The White Album and other hot messes
Over at Hey Dullblog, the Beatles blog for today's modern listener, Mike asks readers for their favorite unreleased Beatles song. This turned into a skewering of the White Album:
That's my biggest issue with White, how it's totally fashionable and false, just like most Beatle's solo output, and not like what came before. Both it and Let It Be seem like the triumph of each band member's persona over their authentic selves; they are their final refusal to change, when change was what The Beatles did best. Lennon's "honest" and politically aware (in a rockstar way) and intentionally grimy. McCartney's that much more eager to please (which is why his music hall thing gets out of control). Harrison's either wafting away on a cloud or acidly angry. Starr is a good ol' boy who just happened to be born in the North of England...I don't like the White Album anymore than I like The Beatles' cartoon, for the same reasons.
There follows a spirited back and forth with the almighty Dev, who decrees:
It's all a matter of what you hear. If you hear something and love it, you'll find ways to give personal context to the importance it has to you. If you don't like it, you'll find those reasons. What you hear as "the Beatles' final refusal to change" I hear as drama--four individuals joined under the skin, that skin withering and wearing, their unity telepathic even as their verbal communication breaks down, fighting within the skin to work together and push the group to new lands: and all of that without, I believe, any conscious intent. White, in the best Beatle tradition, doesn't intend, it IS. Whereas "Abbey Road" for all its magnificent passages is an acquiescence, an abrogation of conflict for bliss, consequently lacking (overall) in drama and even a little inhuman.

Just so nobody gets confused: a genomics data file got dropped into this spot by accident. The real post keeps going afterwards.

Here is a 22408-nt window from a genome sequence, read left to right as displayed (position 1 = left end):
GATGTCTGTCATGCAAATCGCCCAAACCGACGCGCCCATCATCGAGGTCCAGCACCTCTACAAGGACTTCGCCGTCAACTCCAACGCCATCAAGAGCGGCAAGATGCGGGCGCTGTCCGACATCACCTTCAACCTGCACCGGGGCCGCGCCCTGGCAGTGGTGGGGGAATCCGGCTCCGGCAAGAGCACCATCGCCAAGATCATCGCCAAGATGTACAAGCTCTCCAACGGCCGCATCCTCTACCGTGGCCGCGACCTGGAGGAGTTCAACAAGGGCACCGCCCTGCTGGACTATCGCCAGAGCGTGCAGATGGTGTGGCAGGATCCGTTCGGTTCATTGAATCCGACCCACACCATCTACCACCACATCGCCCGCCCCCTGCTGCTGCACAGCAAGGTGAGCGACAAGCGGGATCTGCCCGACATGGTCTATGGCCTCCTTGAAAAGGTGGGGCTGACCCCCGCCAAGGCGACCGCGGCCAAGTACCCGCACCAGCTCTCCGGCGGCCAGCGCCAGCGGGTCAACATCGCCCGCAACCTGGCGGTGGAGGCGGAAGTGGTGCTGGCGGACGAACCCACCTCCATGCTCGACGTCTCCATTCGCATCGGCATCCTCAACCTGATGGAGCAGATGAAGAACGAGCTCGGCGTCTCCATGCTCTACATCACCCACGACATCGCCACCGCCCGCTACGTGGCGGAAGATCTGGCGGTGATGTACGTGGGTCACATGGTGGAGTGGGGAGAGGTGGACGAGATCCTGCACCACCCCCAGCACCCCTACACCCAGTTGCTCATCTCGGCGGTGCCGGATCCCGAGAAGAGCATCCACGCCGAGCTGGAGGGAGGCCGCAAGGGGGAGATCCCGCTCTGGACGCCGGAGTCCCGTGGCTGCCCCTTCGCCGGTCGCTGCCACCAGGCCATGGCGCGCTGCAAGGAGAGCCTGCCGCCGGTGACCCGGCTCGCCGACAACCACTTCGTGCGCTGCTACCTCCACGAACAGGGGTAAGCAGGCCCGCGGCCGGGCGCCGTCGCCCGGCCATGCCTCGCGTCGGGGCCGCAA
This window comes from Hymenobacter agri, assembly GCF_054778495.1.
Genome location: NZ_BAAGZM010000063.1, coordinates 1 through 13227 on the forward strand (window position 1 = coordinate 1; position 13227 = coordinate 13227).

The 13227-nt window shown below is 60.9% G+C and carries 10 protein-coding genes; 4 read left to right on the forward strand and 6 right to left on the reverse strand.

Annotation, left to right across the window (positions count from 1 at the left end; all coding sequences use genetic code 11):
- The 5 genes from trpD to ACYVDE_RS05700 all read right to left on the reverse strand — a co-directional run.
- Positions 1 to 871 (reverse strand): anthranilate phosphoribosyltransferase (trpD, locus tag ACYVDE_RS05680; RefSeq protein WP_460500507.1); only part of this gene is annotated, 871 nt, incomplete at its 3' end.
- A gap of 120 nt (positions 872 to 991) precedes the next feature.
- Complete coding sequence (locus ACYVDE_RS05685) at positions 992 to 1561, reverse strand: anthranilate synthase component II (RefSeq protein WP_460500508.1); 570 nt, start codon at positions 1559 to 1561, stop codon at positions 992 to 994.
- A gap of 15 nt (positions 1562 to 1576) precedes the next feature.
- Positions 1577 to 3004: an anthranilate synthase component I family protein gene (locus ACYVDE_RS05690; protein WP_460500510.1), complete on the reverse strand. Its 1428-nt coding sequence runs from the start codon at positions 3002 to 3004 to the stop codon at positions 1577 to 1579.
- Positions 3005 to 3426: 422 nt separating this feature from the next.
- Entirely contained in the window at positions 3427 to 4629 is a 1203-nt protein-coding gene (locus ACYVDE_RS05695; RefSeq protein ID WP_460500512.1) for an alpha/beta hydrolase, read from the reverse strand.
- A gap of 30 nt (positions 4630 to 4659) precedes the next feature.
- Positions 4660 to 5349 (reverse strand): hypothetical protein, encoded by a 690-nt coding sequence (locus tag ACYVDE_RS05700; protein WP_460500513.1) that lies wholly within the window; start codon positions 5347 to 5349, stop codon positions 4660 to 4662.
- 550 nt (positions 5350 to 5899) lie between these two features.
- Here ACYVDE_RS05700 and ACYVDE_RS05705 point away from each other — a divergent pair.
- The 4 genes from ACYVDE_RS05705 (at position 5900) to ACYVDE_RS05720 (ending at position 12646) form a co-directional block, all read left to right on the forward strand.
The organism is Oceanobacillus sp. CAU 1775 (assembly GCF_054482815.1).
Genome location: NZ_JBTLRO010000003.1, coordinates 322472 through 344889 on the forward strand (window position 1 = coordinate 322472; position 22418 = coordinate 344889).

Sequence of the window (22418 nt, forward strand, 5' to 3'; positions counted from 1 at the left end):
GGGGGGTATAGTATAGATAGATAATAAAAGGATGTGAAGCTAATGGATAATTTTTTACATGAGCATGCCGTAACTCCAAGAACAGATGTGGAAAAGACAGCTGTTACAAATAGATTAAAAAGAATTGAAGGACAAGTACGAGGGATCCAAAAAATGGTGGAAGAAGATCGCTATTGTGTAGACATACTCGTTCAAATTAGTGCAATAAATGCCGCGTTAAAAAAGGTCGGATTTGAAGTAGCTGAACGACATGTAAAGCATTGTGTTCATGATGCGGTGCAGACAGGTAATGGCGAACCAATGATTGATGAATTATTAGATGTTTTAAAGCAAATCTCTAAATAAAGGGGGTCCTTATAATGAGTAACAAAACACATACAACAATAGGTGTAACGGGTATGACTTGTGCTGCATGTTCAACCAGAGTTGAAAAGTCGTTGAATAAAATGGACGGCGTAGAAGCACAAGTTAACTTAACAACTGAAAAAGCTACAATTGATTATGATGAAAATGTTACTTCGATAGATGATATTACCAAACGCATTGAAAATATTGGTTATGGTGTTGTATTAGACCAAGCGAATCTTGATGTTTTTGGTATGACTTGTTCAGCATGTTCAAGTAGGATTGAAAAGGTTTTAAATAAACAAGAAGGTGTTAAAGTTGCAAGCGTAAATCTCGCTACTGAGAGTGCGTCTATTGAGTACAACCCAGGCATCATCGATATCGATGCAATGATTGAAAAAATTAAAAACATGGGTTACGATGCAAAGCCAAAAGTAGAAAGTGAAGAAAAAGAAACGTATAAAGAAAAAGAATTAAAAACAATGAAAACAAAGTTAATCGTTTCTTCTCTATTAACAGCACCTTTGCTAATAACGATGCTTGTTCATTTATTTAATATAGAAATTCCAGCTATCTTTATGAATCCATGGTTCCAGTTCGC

White Album is the first principle and the last. It is Moby-Dick. And you thought you were fed up with the praise before!
("Everyone Knew Her As") Nancy steps in, to smooth some feathers:
There's something spooky about the White Album's tendency to engender intense, often negative feelings, both at the time and now. Much as I love parts of it, I can rarely listen to more than a couple of songs from it at a time.
Devin, I agree with you about the way John's comments ("backing band") color the way we hear this album. Certainly there was plenty of tension and bad feeling, but listen to a song like "Dear Prudence" -- what amazing collaboration, especially between Lennon's melody and McCartney's sublime bassline. The evidence of collaboration and enjoyment in many songs makes the overall effect of the album all the sadder.
A lot of food for thought. Great stuff!
And—sorry, Mike—I fall into the pro-White Album camp...I was utterly thrilled when I listened to it for the first time (long before I read any rock crit); if memory serves, a local radio station played an old "classic" album in its entirety every Friday night, beginning at 11. I taped The Beatles off the radio in its entirety, marveling at whole continents of stuff I'd not heard before. Still thrills me. Still have the tape, for that matter!